Maybe because it was a four-day week in the US but equity markets were remarkably robust. The S&P500 consolidated its rebound from the bad early February news. The FOMC Minutes were a non-event as expected but a swing voter, Bullard, did turn more dovish. He swings a lot, to be honest, but at least he swings. Perhaps we’d score Bullard 2 out of 10 on a usefulness rating, but at least not negative. That said, there was no recovery from the sharp January set-backs to equities.
This overall lethargy was seen in bond markets, TIPS and the US Dollar too. There were no significant moves in any financial markets over the shortened week.
The inflation hawks were all crowing about the slightly higher than expected US CPI numbers but the markets yawned. Tellingly, the markets that feed the market-implied inflation forecasts kept the expectations at the record lows achieved in recent weeks.
Topic of the week: CPI (and the PCE)
Back in 2007-08 when higher oil prices caused headline CPI to surge core CPI, excluding energy didn’t move much. What would have happened if the Fed hadn’t tightened monetary policy? We would probably have seen core CPI shift down a bit as demand for non-energy goods and services fell. A relative price adjustment would have occurred. Headline CPI would have fallen back over time too. What happened was that the Fed tightened and both headline and core CPI crashed.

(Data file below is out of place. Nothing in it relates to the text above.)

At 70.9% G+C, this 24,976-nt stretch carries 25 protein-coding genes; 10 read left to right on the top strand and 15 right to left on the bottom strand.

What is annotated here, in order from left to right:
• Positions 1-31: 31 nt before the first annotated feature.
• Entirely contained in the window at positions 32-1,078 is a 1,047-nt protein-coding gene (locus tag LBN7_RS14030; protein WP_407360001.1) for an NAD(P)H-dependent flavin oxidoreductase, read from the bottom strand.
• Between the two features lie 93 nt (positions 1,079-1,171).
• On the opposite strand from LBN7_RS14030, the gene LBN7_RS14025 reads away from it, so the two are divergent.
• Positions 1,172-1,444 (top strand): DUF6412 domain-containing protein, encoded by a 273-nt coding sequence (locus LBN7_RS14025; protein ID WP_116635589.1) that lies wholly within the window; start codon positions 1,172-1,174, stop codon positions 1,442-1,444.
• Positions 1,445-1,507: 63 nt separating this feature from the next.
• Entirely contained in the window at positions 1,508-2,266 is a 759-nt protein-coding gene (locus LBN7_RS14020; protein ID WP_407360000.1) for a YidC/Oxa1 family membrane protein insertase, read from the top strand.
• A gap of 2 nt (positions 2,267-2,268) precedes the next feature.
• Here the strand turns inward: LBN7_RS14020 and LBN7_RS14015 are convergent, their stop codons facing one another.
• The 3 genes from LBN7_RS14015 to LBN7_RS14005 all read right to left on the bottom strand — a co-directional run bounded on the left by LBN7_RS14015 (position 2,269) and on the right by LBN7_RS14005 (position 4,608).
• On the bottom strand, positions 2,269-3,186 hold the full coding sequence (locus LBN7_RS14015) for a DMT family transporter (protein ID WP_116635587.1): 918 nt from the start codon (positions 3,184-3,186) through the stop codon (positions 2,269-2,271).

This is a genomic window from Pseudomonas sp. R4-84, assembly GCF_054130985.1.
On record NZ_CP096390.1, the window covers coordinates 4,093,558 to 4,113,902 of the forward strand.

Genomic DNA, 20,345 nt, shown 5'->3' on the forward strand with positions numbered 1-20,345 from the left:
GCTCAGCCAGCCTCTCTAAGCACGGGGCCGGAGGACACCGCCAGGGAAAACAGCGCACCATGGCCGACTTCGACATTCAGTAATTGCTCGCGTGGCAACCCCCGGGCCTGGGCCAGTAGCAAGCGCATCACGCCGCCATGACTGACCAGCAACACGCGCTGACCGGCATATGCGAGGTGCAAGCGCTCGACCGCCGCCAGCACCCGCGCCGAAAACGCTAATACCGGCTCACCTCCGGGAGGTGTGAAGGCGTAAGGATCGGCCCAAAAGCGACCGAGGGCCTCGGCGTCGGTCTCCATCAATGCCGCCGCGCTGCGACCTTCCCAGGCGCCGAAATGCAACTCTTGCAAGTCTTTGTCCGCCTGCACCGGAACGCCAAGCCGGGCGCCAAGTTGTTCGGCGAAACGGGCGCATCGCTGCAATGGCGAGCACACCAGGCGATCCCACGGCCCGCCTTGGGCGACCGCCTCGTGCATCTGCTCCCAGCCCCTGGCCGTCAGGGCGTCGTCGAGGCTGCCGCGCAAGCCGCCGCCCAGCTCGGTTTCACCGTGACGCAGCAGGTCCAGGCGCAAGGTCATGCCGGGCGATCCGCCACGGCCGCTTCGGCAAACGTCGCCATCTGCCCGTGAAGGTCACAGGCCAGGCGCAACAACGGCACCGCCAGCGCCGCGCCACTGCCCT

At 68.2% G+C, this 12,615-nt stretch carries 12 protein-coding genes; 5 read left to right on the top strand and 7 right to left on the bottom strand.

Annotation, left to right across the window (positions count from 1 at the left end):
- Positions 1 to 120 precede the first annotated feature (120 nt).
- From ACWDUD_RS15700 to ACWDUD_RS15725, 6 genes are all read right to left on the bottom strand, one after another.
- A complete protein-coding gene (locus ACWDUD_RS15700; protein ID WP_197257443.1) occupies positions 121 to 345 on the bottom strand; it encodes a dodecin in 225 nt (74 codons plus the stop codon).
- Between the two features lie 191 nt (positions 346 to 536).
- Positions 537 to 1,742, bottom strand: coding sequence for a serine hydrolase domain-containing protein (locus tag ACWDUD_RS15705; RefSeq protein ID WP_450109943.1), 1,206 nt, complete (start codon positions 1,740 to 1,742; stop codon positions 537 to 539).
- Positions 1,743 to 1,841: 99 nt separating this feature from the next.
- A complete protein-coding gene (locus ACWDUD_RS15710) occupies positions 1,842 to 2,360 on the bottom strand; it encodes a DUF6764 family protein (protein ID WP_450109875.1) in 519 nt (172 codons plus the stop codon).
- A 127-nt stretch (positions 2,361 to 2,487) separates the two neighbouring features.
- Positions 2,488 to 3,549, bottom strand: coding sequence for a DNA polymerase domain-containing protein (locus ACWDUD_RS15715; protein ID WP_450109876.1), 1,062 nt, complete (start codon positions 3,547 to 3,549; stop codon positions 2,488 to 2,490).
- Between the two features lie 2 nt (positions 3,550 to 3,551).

Over the last 18 months we have seen a dramatic drop in oil prices so that energy-related goods and services prices have fallen. This has reduced headline CPI, as you would expect. Over time non-energy related prices will rise a bit as demand can be redirected towards non-energy related goods and services, driving up their prices. Another relative price adjustment will have taken place. And current core CPI becomes a poor guide to future headline CPI.
So, while the hawks get excited about price growth in various service sector segments, medical, education and rented housing, Market Monetarists prefer to look at aggregates. There will always be some segment or other seeing higher pricing pressure, but the aggregate is what matters. The high oil prices of 2007-08 did not feed into other segments because money was tight and NGDP growth expectations weak. Money is still tight so if certain segments like medical, education and rented housing continue to see growth other segments will necessarily see pull backs in demand and price. Something will have to give since there just isn’t the money to go around.
The Fed claims it watches the Personal Consumption Expenditure (PCE) inflation gauge, especially the Core PCE. It generally runs 0.5% below the Core CPI. It has been far steadier. PCE more quickly reacts to changes in patterns of spending, as it changes its composition monthly and is based on actual expenditures by and on behalf of consumers (by their employers), so it will pick up relative price movements much more quickly than CPI. Housing (shelter costs) has only about half the weight in the PCE as in the CPI.